Today, Mellody Hobson talks about kids and credit cards.
I need you to hear me out on this: I think that parents should open credit cards for their kids when they are just sixteen years old.
Credit cards are a weapon of mass destruction if they aren’t used correctly. Sixteen coincides with other big responsibilities like driving. You wouldn’t just hand over a set of car keys to your child before teaching them how to drive. Driver’s ed is required by law. But what about financial education? We can’t send our kids off to college, put a powerful piece of plastic in their palms and expect them not to crash and burn!
I’m not talking about need; I’m talking about training. I think part of the reason we’ve gotten into so much trouble with credit cards is that no one taught us. Just like a 15-year-old has a learner’s permit before handling two tons of metal, sixteen is a great age to get a credit learner’s permit. That way, you have two years to teach your kids how to sensibly use a credit card before they leave the house. You can monitor their activity, sit down with them, review the bill, explain the trap of high interest rates and penalties for late payments—all before they’re 18, when they leave the house and start to think of themselves as independent adults. By then, parents have much less influence—not to mention control.
Now, I have some guidelines. First, we are talking about ONE credit card. I don’t think anyone should have more than one credit card, much less a teenager. A recent survey found that half of college students own four or more credit cards. That’s crazy! NO ONE needs that many credit cards. Next, the card needs to be paid off entirely. Every. Month. I cannot stress this enough. It’s not okay to just pay off the minimum balance.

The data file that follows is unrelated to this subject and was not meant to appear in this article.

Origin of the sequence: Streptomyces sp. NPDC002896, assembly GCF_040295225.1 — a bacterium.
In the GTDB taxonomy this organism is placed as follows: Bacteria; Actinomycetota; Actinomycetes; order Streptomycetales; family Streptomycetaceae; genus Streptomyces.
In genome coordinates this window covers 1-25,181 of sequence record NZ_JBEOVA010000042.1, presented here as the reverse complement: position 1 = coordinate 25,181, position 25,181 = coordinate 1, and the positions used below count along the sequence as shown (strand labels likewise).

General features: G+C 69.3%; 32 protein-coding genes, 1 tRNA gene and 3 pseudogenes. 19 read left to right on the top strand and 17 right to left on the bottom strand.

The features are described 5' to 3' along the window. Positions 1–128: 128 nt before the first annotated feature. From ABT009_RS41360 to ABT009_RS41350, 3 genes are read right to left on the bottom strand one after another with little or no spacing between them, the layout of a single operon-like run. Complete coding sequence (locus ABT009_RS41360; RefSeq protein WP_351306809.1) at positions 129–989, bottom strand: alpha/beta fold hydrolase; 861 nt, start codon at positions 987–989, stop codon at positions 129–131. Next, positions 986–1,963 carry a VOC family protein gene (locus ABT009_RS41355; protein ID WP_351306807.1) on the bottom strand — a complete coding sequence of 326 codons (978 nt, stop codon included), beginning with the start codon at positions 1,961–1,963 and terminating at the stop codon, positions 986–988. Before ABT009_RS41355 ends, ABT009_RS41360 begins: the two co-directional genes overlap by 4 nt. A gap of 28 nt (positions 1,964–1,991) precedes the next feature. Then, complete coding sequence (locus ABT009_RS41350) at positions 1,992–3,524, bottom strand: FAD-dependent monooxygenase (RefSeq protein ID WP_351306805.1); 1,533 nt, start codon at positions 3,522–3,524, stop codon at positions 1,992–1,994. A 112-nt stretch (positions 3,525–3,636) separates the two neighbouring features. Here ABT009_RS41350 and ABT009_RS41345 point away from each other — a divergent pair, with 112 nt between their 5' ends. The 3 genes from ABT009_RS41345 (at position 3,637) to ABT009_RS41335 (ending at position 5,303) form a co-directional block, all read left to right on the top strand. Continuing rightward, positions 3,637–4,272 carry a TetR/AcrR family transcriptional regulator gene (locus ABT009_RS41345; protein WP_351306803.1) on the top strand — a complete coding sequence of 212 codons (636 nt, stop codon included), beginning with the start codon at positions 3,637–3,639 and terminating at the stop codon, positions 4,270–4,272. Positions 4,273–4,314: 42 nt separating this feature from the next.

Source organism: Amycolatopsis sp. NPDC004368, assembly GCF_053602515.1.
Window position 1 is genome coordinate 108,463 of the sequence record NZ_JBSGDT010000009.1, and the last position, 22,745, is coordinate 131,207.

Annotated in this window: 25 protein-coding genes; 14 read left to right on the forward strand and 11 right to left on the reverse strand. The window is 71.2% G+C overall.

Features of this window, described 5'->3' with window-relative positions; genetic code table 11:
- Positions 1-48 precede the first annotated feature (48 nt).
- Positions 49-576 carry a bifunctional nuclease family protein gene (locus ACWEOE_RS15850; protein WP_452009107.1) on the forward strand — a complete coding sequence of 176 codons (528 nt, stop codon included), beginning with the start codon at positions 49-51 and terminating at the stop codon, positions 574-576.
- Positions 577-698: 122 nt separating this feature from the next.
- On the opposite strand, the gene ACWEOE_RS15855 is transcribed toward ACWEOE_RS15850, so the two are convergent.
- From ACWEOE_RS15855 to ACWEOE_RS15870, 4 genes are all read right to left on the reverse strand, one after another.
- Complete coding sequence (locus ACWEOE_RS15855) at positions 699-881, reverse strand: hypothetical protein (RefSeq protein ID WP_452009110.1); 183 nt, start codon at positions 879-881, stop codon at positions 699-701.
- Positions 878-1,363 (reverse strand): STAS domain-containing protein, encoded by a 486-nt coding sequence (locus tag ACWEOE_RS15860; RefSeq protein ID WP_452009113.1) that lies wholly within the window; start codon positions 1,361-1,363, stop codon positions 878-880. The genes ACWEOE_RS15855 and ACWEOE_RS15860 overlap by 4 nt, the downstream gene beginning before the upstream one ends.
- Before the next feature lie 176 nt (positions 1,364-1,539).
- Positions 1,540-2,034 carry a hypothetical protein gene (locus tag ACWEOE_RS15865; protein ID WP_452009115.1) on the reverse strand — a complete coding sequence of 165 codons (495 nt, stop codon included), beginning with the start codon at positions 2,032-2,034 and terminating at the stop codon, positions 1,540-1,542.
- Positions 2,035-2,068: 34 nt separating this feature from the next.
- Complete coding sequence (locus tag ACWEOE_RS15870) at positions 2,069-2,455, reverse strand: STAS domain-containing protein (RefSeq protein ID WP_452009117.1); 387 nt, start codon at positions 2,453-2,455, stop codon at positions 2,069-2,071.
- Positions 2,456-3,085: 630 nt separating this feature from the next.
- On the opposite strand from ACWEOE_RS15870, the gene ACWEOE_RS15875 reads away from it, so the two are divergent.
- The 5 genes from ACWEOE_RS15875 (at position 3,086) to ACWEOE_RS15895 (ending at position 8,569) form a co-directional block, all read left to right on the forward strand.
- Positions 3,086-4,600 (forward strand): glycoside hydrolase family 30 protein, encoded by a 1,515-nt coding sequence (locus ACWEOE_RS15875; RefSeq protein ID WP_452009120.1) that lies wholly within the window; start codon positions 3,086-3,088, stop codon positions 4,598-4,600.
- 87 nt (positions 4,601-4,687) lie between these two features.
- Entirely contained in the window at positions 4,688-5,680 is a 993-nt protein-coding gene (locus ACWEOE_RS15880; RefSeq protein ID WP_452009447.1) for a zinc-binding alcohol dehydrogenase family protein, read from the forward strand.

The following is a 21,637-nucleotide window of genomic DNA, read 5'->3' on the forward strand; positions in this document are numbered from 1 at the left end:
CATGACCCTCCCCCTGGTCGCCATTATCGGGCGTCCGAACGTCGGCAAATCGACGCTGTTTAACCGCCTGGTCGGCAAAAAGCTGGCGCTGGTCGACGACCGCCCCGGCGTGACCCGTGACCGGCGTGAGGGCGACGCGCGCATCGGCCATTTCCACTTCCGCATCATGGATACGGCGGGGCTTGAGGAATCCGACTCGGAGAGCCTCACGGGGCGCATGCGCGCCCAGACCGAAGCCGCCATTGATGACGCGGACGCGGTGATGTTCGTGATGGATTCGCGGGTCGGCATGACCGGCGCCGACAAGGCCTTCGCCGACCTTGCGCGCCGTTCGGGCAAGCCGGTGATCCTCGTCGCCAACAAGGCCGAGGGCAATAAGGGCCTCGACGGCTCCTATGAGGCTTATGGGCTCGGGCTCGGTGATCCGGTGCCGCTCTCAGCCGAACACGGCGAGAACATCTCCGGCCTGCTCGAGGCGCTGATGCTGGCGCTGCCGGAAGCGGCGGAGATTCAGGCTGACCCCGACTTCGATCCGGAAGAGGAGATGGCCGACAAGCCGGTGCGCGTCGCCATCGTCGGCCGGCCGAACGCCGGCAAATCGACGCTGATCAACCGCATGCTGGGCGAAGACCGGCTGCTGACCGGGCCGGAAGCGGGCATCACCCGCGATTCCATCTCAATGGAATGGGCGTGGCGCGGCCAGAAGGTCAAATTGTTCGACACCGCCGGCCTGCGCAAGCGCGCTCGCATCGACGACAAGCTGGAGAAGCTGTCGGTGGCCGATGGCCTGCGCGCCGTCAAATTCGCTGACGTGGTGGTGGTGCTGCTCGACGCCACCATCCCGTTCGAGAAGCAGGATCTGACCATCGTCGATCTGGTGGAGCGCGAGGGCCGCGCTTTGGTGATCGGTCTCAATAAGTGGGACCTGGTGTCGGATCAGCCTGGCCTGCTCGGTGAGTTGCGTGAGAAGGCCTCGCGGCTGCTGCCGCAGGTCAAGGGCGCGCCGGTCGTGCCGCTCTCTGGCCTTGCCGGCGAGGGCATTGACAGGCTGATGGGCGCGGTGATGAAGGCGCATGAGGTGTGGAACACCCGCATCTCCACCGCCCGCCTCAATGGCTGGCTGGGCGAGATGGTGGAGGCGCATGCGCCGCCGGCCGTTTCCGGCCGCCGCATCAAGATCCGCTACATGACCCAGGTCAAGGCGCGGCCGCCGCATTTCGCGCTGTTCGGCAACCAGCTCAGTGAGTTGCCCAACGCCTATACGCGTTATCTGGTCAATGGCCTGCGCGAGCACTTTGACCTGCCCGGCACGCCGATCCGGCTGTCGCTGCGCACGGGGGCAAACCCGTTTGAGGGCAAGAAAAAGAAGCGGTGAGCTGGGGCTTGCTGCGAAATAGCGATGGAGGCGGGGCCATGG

One option is to make your child an authorized user on your card. This allows you to closely monitor what they’re spending and where, and it makes the parent ultimately responsible for all charges. The upside is that your child’s usage of the card is reported to the credit bureaus, which can start building a positive credit score.
Yet another option to open a “secured card” so your child learns to stay within a budget and be responsible, making timely monthly payments. With a secured card, the cardholder can only charge as much as the sum of money that’s deposited in advance. So, for example, if your child deposits $200, it remains security for the bank, and they can charge up to $200. Paying reliably means building a good credit history — a necessity for the future.
Is it hard for a teenager to get a credit card without a credit history?
Well, yes and no. In the past, every college welcome week was decorated with booths from banks offering cards to students with no income and all they required in exchange was a signature and an address. Plus, the student walked away with a free frisbee. Now, new federal rules keep banks off college campuses and prevent them from giving credit cards to students without jobs or assets.
But it’s a new world, and kids get their hands on them anyway. Get this: Now banks find college students through their Facebook profiles and entice students through games and prizes. Listen, this is NOT a “live and learn” life lesson for your kids. In a recent survey, found that only 63% of students said their parents helped them learn about managing their money, whereas 82% said their parents taught them to drive. It’s time to up parents’ influence on financial education before any damage is done.